A businessman with a lifetime of experience in management has been elected president of the United States. Donald J. Trump’s administration may be viewed as an experiment — an opportunity to discover whether one particular businessman’s perspective and skills will be assets in governing a nation.
Mr. Trump’s background evidently appealed to voters, but he should be careful not to be overconfident. His election may be a culmination of a trend in society of lionizing business stars and expecting too much of them.
We’ve seen this phenomenon in the outlandish salaries paid to top chief executives and in the public enthusiasm for them. Rakesh Khurana, dean of Harvard College, described the trend eloquently in his book “Searching for a Corporate Savior: The Irrational Quest for Charismatic C.E.O.s” (Princeton, 2002). He discerned a long trend in American business toward choosing chief executives from outside a company and paying them handsomely for some presumed business flair despite their ignorance of the long-term internal issues facing a company.
Professor Khurana warned that expecting these people to perform acts of genius was asking for trouble. The charismatic outsider tends to become authoritarian, alienating others in the company. The executive’s desperate efforts to live up to their promise may sometimes result in wild gambles. There are grounds for concern that President Trump could be this kind of outsider chief executive.
Mr. Trump has a number of business books to his name, all written with co-authors. Often these books are amusing, if simplistic and boastful. “How to Get Rich” has advice like “Business Rule #1: If you don’t tell people about your success, they probably won’t know about it,” “Business Rule #2: Keep it short, fast and direct” and “Business Rule #3: Begin working at a young age. I did.” Maybe these nostrums are important for Mr. Trump but they seem to have little to do with making a country rich.
But there is still possibly another, more interesting strand in his advice: Mr. Trump’s admonition to be ambitious.
“How to Get Rich” also includes a “final rule,” “Think big and live large.” The book says: “In some ways, it’s easier to buy a skyscraper than a small house in a bad section of Brooklyn.” I’ve actually been giving a version of this advice for years to my students: Go for big ideas and avoid the trivia. My version of big and Mr. Trump’s are different, of course: He is known for his large, splashy buildings, while I try to encourage out-of-the-box economic ideas. Big ideas can lead to great things when they are encouraged, perhaps especially by a president.
Ambitious thinking led to big infrastructure projects like the Hoover Dam, the Golden Gate Bridge and La Guardia Airport, the kinds of projects we could use today. It also led to intellectual and humane triumphs, like the Dorothea Lange photo record of poverty in America, financed by the New Deal program the Farm Security Administration. Those stunning images gave dignity to the people of that difficult time.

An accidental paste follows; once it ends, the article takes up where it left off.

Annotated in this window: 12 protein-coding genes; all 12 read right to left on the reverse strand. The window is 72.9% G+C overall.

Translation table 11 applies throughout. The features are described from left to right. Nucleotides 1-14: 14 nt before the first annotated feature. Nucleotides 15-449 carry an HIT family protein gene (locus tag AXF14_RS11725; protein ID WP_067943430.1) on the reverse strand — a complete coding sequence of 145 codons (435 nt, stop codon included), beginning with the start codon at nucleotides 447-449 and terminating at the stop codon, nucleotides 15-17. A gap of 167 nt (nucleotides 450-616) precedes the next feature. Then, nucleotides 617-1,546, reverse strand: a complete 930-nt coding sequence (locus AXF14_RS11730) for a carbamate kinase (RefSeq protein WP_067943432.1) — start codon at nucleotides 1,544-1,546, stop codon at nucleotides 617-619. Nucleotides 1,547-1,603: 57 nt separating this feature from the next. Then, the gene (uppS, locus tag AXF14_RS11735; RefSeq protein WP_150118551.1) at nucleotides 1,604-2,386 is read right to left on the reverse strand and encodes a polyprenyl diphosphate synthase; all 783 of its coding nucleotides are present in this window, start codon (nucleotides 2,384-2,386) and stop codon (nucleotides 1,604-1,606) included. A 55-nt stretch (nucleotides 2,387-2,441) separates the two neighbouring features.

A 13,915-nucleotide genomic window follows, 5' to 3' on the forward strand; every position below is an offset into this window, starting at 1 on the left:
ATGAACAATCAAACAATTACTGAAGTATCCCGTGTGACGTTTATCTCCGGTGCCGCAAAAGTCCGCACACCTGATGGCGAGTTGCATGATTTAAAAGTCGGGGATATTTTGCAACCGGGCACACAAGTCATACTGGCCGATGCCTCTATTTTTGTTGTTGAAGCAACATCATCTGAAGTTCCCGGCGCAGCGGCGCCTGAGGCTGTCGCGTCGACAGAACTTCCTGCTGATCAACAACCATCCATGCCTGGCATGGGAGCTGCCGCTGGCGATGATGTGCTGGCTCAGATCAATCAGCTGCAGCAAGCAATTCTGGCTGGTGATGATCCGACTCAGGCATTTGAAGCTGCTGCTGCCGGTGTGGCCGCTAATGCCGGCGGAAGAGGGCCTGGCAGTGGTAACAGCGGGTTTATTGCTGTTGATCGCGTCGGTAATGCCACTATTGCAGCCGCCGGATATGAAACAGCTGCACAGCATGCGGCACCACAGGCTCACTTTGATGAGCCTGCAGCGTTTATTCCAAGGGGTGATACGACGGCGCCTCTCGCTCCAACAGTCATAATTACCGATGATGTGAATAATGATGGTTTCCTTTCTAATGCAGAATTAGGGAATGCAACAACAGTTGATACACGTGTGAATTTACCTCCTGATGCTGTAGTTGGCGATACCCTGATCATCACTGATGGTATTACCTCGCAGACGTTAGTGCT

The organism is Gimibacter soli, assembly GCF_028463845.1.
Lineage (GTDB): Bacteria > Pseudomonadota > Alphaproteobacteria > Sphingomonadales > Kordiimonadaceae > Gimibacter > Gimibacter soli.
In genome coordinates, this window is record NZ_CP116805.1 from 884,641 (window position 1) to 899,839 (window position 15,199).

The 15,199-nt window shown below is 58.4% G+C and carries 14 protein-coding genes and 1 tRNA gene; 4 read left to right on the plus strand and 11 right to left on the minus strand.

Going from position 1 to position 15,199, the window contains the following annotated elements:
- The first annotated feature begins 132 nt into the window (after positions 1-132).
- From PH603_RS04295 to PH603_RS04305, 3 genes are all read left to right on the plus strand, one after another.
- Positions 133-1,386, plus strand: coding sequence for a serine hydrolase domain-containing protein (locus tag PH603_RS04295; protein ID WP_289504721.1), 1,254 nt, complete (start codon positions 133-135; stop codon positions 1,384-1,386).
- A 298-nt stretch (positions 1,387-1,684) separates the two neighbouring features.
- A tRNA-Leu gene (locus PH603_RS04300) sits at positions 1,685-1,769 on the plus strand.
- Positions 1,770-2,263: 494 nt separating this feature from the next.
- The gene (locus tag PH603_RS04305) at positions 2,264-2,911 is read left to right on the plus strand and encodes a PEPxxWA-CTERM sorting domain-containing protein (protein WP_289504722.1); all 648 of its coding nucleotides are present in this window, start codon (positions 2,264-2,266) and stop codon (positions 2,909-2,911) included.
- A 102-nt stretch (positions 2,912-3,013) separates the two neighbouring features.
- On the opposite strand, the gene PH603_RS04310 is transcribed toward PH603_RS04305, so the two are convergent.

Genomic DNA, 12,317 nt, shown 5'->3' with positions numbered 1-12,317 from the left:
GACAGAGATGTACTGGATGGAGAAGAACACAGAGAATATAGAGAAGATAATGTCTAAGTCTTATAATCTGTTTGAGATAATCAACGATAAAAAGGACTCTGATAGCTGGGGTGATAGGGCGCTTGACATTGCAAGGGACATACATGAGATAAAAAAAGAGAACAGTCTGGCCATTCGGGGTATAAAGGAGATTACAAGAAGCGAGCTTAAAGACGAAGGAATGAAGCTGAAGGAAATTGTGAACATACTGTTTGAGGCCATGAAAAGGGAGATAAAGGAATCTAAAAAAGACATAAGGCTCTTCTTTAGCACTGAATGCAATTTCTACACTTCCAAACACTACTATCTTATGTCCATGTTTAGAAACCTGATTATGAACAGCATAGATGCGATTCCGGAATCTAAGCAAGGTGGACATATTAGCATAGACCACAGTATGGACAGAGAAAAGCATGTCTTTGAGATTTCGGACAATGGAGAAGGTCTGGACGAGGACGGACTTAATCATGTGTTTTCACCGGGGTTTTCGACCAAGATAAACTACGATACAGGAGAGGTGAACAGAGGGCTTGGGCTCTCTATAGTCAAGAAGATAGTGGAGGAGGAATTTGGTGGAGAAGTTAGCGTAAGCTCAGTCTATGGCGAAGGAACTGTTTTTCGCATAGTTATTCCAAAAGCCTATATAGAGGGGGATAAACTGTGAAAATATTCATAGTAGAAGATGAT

A business-oriented president could be helpful in this intellectual world, too, by taking actions like doubling the budget for the National Science Foundation, which was created in 1950 when Harry S. Truman was president, and infusing the National Institutes of Health, the National Endowment for the Arts and the National Endowment for the Humanities with more cash. But of course a president must resist the temptation to meddle in their grant-making process. These are democratic institutions and must stay that way.
An inspirational business-oriented president would also promote enlightened business thinking — an approach that would embrace kindness and consideration to all people, workers included, and wouldn’t be focused only on those destined for fortunes. The country could also use an emphasis on the technical side of business, an aspect that may be unexciting and even off-putting to many people but remains very important. I’m thinking of such things as actuarial science, accounting, securitization and structured products.
Business has many dimensions. Consider another book, one by Georgia Levenson Keohane, the executive director of the Pershing Square Foundation. It is “Capital and the Common Good: How Innovative Finance Is Tackling the World’s Most Urgent Problems” (Columbia University Press, 2016).
Ms. Keohane focuses on the welfare of those people who aren’t anywhere close to becoming billionaires. She describes the theory and history of social impact bonds, green bonds, vaccine bonds, micro-finance, public-private partnerships and other routes to financial inclusion. Ms. Keohane has many ideas that could do much good and could conceivably be pursued much further under a business-oriented president.
In the best of outcomes, Mr. Trump will find a way to live up to this opportunity in the coming years, carefully fulfilling a promise to bring in the “best and most serious people” in the business community rather than the most loyal — choosing people who have a history of thinking big while not overreaching and who have technical expertise and compassion as well.
To be truly successful, Mr. Trump shouldn’t shoot for flashes of genius with immediate results. It would be better to work patiently, in the hope of bettering lives over the long run. With the proper approach, modern business could really improve the work of our government institutions.